With the impact of coronavirus being felt in the aviation sector, Scandinavian Airlines (SAS) has announced that it will temporarily halt most of its operations starting on Monday, March 16, and reduce up to 90% of its staff—or 10,000 employees.
Scandinavian Airlines (SAS) Airbus A320 planes are parked at the Copenhagen Airport in Kaastrup, … [+]
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The airline will only be operating limited service for the time being, mostly focused on repatriation. The Danish government announced border closures that began at noon on Friday, warning citizens not to travel abroad and encouraging any who were over seas to return home. Norway followed suit on Saturday, announcing border closures that will go into effect on Monday.
SAS is also affected by the extended travel restrictions going into effect in Europe as well is in the U.S. Germany will be closing its border with Denmark effective March 16 as well as its borders with Austria, Switzerland and France.
“With consideration to our customers SAS will within the next few days, as far as it is possible maintain certain traffic in order to enable return flights from different destinations. We will be at the disposal of the authorities to on their behalf take home stranded citizens or maintain infrastructure important to society, as far as possible,” the airline announced in a statement.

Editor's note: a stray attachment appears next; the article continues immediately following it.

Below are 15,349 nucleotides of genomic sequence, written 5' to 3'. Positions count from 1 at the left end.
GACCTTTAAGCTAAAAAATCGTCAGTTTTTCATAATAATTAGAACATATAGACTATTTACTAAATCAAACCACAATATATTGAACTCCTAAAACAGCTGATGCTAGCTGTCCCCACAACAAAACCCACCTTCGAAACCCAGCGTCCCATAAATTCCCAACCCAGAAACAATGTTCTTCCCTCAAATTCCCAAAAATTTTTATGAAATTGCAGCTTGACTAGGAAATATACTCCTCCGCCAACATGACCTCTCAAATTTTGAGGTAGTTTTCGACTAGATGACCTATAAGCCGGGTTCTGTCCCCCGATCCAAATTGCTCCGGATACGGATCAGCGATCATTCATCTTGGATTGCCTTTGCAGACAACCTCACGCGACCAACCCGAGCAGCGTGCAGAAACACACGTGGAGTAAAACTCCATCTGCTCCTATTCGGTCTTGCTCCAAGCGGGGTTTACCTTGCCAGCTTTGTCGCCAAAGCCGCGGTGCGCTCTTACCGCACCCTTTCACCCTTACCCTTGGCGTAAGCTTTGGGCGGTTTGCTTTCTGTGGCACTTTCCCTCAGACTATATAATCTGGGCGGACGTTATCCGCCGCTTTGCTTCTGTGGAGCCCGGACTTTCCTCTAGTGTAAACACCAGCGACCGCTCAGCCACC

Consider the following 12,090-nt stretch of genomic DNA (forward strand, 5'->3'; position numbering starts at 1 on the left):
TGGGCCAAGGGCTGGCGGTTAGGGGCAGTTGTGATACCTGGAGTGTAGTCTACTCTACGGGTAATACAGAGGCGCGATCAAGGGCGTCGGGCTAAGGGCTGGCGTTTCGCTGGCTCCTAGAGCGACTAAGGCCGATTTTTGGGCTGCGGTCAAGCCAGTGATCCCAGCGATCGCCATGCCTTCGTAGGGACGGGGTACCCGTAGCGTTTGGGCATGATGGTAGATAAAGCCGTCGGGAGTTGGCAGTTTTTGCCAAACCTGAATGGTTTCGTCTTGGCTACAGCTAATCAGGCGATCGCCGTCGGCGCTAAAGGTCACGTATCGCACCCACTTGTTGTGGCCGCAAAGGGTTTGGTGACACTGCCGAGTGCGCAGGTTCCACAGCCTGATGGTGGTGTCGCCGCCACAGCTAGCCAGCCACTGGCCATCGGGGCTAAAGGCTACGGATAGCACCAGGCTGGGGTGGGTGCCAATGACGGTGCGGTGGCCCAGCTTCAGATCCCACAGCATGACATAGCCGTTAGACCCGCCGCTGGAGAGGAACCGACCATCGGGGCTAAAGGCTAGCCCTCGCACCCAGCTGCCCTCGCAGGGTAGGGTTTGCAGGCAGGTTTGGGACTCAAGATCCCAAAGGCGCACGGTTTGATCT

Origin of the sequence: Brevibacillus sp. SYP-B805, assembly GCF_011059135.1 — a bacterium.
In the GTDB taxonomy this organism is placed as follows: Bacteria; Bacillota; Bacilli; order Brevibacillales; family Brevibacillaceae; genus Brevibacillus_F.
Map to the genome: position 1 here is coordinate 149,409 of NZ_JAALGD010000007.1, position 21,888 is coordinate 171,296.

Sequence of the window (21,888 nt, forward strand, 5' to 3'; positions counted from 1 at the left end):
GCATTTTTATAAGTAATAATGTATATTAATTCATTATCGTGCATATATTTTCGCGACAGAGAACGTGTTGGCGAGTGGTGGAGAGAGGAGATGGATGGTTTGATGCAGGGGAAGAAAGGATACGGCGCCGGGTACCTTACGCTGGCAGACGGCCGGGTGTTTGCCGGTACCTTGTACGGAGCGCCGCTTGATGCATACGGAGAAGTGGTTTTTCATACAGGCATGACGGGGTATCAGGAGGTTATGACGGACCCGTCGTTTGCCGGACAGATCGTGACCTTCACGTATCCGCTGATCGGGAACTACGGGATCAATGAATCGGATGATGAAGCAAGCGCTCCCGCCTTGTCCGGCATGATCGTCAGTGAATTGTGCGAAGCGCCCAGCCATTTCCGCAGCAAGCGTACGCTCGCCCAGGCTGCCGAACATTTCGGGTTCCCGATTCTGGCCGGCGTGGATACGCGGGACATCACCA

The Danish government announced earlier today that it would support up to 75% of wages for private sector staff affected, as part of its coronavirus response. The move is intended to support employees of those companies worst affected by the border closures, including in the travel and tourism sector and airlines. The wage allowance will be retroactive to March 9 and expected to last through June 9. The government also asked that companies send employees home, but do not fire them.
Of the 10,000 lay-offs, the airline said, “The reductions will be implemented through all parts of the operation, according to national regulations. SAS is carrying out these measures for the purpose of return to normal operation as soon as possible.”